Shaping global market economies
The European Bank for Reconstruction and Development promotes the transition to open and sustainable market economies in more than 30 countries, stretching from Central Asia to the southern Mediterranean.
Since 1991, EBRD has invested over €110 billion in 4,500 projects that foster innovation and build sustainable and open economies. Working together with the private sector, the bank engages in policy dialogue and provides technical advice. EBRD serves not just the countries that receive its investments (€9.4 billion in 2016), but the interests of all its shareholders (65 countries from five continents plus the European Union and the European Investment Bank).
The Financial Times is part of our daily understanding of the background to the decisions we are taking.Managing Director of Communications, European Bank for Reconstruction and Development
The need for trusted, global intelligence
EBRD has a new methodology that allows it to refine decisions on how and where to invest for the best results, and what the project should achieve. Its six categories range from green to well-governed.
“Our shareholders, who on the whole are national governments, want us to make sure every euro has impact – and this methodology helps us do that much more precisely,” says Managing Director of Communications, Jonathan Charles.
It also means that EBRD needs reliable and relevant information. When they are considering providing financing or taking an equity stake in a project, they need to be able to assess its potential impact on the country’s transition to a better market economy. Equally important, says Jonathan Charles, is pursuing policy reform. “As an international financial institution, it’s not just about investing the money,” he explains. “It’s also about having the conversation with the authorities about policy reform, which helps with global growth and development.”
As a result, the teams at EBRD need to have a thorough understanding of what is happening in the world, the connections between events, and the economic, financial and geopolitical implications. To achieve this, they need access to information that is professionally sourced across an international network then reported and commented on with an international perspective.
What is unique to the FT in terms of daily coverage, is the combination of depth and the geographical scope or breadth. This is quite hard to match even, by close rivals.Vice President of Banking, European Bank for Reconstruction and Development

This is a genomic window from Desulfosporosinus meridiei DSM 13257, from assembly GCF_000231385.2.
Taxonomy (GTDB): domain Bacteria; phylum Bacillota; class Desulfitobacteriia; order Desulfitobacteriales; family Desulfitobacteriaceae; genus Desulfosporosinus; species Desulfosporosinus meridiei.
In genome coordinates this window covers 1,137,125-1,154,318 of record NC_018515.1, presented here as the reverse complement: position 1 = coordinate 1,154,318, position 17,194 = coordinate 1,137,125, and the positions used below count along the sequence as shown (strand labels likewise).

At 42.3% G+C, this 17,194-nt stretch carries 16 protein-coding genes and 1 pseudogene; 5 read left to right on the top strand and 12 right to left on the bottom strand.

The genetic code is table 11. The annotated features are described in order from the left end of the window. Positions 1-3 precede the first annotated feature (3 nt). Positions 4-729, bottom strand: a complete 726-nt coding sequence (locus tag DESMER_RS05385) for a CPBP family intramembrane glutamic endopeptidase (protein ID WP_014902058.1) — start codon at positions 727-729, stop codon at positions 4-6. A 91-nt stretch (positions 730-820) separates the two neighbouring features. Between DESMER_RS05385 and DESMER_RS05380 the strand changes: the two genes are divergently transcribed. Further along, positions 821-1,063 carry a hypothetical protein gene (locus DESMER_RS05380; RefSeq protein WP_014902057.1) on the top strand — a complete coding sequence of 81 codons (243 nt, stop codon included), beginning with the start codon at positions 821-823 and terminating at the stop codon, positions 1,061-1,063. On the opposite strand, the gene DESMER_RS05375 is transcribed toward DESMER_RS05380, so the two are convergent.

How the FT helps
Jonathan Charles says that this is why EBRD has invested in a Financial Times Group Subscription to provide enterprise-wide access to FT market intelligence. “The world is a joined-up place and you have to understand where what you’re doing fits into the big picture,” he says. “Key to understanding that is having good quality, reliable, trustworthy information. That is why we have the FT: it is part of our daily understanding of the background to the decisions we’re taking.”
Vice President of Banking Allain Pilloux agrees. “We are a transaction and policy based bank,” he says. “A lot of what we read in the FT helps us when we have our own political councils – it helps us find out what we can and can’t do. It helps us with intelligence gathering and making decisions. What is unique to the FT in terms of daily coverage, is the combination of depth and the geographical scope or breadth. It’s quite hard to match even by close rivals.”
Its world-renowned coverage of global business, finance and economics makes the Financial Times well-placed to meet EBRD’s needs in carrying out their work. With journalists on the ground in 50 cities around the world, it can combine local connections to provide an unmatched global perspective and provide trusted news and analysis 24 hours a day.
Through a Financial Times Group Subscription, EBRD has equipped its teams with a useful business resource, with alerts customised to the specific interests of different teams and integrated into their workflow. A customer success manager at the FT works with EBRD to ensure relevant FT coverage is discovered and made use of by the relevant team.